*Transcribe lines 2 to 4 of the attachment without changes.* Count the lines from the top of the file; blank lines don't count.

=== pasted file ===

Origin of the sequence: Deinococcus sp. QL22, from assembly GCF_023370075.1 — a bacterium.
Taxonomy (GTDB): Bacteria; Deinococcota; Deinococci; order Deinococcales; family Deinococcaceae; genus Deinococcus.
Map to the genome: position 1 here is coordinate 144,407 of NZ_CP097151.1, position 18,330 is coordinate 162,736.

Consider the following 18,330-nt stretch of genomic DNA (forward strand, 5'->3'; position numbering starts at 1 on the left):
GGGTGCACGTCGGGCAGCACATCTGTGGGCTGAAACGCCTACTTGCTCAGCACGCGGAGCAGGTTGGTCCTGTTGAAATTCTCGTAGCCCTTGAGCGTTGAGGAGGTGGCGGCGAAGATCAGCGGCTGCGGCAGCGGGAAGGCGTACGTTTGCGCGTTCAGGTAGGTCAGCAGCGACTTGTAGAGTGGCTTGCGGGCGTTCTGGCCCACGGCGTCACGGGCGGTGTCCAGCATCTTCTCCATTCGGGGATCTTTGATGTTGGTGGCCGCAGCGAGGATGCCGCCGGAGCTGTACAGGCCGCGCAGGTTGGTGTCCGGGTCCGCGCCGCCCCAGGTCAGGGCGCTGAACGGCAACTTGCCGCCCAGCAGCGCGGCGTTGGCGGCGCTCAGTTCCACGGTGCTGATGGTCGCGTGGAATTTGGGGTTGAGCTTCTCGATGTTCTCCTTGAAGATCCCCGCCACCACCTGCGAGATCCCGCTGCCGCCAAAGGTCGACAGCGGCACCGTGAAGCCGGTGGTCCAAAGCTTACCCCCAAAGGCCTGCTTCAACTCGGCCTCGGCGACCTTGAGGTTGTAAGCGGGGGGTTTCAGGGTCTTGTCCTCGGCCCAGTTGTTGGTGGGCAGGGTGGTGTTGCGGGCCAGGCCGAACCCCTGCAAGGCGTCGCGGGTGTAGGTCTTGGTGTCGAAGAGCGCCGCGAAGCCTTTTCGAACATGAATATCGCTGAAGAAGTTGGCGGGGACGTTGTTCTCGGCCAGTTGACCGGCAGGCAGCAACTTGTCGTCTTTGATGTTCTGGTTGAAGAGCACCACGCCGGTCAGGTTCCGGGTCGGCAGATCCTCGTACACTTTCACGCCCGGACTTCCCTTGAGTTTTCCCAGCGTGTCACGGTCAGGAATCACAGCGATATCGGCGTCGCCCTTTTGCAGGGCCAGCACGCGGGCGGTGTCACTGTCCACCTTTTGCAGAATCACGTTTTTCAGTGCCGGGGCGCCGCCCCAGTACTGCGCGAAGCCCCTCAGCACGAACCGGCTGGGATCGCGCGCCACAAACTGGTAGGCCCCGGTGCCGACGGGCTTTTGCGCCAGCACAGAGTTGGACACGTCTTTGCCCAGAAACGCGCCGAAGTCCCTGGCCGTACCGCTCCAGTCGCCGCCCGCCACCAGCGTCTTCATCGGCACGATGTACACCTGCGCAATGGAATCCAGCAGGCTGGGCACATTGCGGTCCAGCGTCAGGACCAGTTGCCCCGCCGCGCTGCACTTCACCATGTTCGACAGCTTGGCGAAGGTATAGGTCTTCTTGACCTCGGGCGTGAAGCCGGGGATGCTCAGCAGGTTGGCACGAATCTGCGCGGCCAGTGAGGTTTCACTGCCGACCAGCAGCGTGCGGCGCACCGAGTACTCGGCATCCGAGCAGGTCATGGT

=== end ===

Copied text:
Taxonomy (GTDB): Bacteria; Deinococcota; Deinococci; order Deinococcales; family Deinococcaceae; genus Deinococcus.
Map to the genome: position 1 here is coordinate 144,407 of NZ_CP097151.1, position 18,330 is coordinate 162,736.

Consider the following 18,330-nt stretch of genomic DNA (forward strand, 5'->3'; position numbering starts at 1 on the left):